Statistical modelling was conducted in R (R Core Team, 2018), using the ‘nlme’33 and ‘segmented’34 packages. To determine the shape of the relationship between recruitment and river discharge, linear, exponential, power, and segmented linear models were each fit to the data, using the YOY CPUE for freshwater pools in the early dry season only to specifically assess recruitment rather than affects from a combination of recruitment and survival. Total wet season discharge was used as the initial explanatory variable in these models based on past studies which have determined the importance of river discharge for the recruitment of other fish taxa9,10,28. The fit of these models was compared using the corrected Aikake’s information criterion (AICc), log likelihood, and R2 of each model.

Once the shape of this relationship was determined, the best fit model was used to assess which qualities of the wet season were most informative for predicting recruitment. In this set of models, CPUE was predicted by different variables describing the wet season, including total wet season discharge, discharge during the early (December-January), mid (February-March), and late wet season (April-May), peak stage height, and the number of days during the wet season that the river exceeded the 50th, 75th, 90th, 95th and 98th percentiles of river stage height on record at Willare (1998–2018). Each wet season variable was fit as a separate model, as all variables showed significant collinearity with each other (variance inflation factors >30). Models were compared using AICc, log likelihood, and R2.

Additionally, length-frequency histograms of sawfish were created for each year of the study. These histograms included all live sawfish caught during each year, including gill net, handline, and cast net captures. However, individual sawfish caught multiple times within a year (i.e. recaptured fish, determined by Rototag identification) were only included once per year. These histograms were examined to determine whether the dominant size class found in the Fitzroy River in a given year was related to years with high calculated recruitment rates.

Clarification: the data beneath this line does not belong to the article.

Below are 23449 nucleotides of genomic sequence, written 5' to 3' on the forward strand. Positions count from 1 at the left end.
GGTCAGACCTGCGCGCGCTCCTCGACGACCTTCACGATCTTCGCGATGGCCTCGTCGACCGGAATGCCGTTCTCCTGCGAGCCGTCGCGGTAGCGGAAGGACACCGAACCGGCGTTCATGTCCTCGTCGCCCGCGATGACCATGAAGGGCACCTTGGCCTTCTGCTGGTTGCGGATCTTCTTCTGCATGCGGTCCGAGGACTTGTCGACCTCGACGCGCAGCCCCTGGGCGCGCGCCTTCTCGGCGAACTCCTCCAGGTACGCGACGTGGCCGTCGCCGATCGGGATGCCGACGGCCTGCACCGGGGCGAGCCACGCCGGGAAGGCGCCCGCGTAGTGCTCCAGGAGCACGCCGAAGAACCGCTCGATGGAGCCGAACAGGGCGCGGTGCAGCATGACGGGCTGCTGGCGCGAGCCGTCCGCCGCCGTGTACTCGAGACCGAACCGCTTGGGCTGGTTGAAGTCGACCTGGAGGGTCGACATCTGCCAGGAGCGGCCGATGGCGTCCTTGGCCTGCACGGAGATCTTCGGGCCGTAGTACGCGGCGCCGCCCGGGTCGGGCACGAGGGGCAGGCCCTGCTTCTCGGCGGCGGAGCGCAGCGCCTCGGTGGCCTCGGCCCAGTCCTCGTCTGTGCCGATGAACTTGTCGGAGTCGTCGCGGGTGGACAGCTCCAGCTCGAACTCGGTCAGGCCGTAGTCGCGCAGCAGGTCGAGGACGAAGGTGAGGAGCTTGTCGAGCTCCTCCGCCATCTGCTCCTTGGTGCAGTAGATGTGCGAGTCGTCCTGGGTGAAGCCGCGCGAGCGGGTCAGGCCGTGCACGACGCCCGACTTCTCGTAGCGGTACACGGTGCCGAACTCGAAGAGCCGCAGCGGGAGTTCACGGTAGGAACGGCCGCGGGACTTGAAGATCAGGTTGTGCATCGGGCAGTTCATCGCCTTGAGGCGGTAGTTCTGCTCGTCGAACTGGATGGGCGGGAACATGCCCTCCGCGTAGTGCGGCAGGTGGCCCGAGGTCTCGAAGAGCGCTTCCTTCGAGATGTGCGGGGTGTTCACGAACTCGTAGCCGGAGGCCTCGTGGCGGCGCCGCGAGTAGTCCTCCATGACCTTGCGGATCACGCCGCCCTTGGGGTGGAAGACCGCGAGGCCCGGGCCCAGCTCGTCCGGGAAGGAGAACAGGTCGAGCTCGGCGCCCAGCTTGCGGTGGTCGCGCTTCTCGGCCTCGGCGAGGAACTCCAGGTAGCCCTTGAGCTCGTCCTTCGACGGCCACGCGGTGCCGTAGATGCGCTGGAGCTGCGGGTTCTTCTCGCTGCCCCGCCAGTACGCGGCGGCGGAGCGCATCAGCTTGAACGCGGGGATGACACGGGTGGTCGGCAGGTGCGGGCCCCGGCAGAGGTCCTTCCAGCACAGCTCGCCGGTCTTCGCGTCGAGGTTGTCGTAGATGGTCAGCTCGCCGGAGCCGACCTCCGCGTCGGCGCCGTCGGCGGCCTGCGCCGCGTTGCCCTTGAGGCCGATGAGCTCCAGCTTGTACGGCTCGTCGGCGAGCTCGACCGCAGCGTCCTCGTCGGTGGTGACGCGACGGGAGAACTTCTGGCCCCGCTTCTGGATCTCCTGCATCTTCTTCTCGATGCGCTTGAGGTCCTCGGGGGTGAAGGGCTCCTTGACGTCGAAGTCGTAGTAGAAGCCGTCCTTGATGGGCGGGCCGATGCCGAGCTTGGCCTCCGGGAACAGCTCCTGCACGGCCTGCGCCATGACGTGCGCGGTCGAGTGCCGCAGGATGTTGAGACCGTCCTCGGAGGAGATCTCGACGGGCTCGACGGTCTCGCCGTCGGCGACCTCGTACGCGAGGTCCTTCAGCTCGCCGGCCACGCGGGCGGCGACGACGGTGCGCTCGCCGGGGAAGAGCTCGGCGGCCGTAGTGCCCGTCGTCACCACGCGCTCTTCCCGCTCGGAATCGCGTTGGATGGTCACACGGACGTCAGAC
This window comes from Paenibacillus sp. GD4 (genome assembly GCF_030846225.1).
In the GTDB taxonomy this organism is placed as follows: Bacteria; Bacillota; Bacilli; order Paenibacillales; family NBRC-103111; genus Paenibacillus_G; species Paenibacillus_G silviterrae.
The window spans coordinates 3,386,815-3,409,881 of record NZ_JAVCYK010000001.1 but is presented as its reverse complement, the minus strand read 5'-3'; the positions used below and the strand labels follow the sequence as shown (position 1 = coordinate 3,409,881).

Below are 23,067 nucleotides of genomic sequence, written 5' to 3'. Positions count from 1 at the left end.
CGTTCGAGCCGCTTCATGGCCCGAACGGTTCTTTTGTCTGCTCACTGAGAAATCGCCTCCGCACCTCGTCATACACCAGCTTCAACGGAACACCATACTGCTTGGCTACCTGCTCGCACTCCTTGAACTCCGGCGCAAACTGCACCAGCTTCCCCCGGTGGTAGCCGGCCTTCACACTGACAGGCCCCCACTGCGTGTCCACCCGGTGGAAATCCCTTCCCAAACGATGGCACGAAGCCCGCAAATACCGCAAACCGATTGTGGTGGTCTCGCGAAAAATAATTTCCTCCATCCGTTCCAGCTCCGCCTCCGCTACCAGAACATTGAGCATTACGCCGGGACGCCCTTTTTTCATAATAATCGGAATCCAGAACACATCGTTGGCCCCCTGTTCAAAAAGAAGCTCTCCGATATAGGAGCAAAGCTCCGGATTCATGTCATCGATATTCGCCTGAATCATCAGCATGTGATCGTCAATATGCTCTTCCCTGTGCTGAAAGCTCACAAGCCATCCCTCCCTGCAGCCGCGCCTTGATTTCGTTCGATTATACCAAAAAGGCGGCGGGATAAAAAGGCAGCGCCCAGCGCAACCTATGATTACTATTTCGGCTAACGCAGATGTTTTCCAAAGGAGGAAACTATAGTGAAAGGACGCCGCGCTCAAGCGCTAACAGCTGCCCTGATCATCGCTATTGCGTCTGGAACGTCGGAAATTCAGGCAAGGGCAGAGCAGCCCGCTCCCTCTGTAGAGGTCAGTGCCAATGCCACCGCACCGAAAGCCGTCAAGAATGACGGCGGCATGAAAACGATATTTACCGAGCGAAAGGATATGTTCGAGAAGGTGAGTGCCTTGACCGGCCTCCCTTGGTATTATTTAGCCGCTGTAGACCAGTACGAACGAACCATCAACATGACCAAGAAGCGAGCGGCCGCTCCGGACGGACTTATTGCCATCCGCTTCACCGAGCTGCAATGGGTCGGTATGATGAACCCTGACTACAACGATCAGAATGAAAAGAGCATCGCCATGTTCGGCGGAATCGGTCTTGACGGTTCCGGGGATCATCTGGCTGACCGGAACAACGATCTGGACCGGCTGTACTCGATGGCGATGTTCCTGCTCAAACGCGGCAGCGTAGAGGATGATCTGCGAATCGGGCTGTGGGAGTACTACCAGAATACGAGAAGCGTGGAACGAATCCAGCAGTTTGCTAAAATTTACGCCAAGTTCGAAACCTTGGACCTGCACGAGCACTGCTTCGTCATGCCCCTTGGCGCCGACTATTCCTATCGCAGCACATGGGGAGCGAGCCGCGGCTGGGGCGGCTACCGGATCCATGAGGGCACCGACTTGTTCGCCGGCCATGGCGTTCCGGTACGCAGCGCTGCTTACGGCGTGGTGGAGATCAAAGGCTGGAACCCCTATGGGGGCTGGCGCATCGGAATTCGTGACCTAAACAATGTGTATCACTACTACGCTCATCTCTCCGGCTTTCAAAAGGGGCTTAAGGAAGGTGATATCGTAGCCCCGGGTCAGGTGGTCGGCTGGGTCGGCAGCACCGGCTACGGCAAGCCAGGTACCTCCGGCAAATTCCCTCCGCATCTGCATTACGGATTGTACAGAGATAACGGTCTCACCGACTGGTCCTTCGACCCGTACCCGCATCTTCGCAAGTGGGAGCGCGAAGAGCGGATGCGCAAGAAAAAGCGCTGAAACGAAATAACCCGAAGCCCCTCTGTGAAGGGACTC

Including all size classes and capture methods, over 500 distinct individual freshwater sawfish were caught in the Fitzroy River between 2002 and 2018 in over 5,600 20-m net hours sampled. Individuals were caught up to 8 times over a period of 0–5 years, resulting in a total catch of 932 freshwater sawfish from 2002–2018. Freshwater pools were sampled in the early dry season in every year from 2003–2018 (mean ± SD annual survey effort 169 ± 132 20-m net hours), and in the late dry season in each year from 2002–2018, excluding 2005 (mean 113 ± 102 20-m net hours). Estuarine survey efforts were less consistent, with early dry season surveys conducted in 11 years between 2003 and 2016 (mean 59 ± 86 20-m net hours), and late dry season surveys conducted in 10 years between 2002 and 2015 (mean 45 ± 48 20-m net hours). Annual CPUE for all freshwater sawfish ranged from 0.008–0.45 sawfish 20-m net−1 h−1 in freshwater environments, and 0–0.28 sawfish 20-m net−1 h−1 in estuarine environments. Sawfish ranged in size from 763 to 2770 mm, with a female:male ratio of 1:0.96. In years with large wet season floods (notably 2009, 2011, and 2017), 0+ individuals were the dominant size class (TL < 1300 mm). Recruits from these years comprised the dominant size class in the river in subsequent years, so that 1+ individuals (between 1300–1600 mm TL) were the dominant size class in the immediate year after each high volume wet season, and large individuals (>2000 mm TL) dominated in the subsequent few years (Fig. 2). This was particularly evident from the high recruitment years of 2011 and 2017 (Fig. 2).

Figure 2
figure 2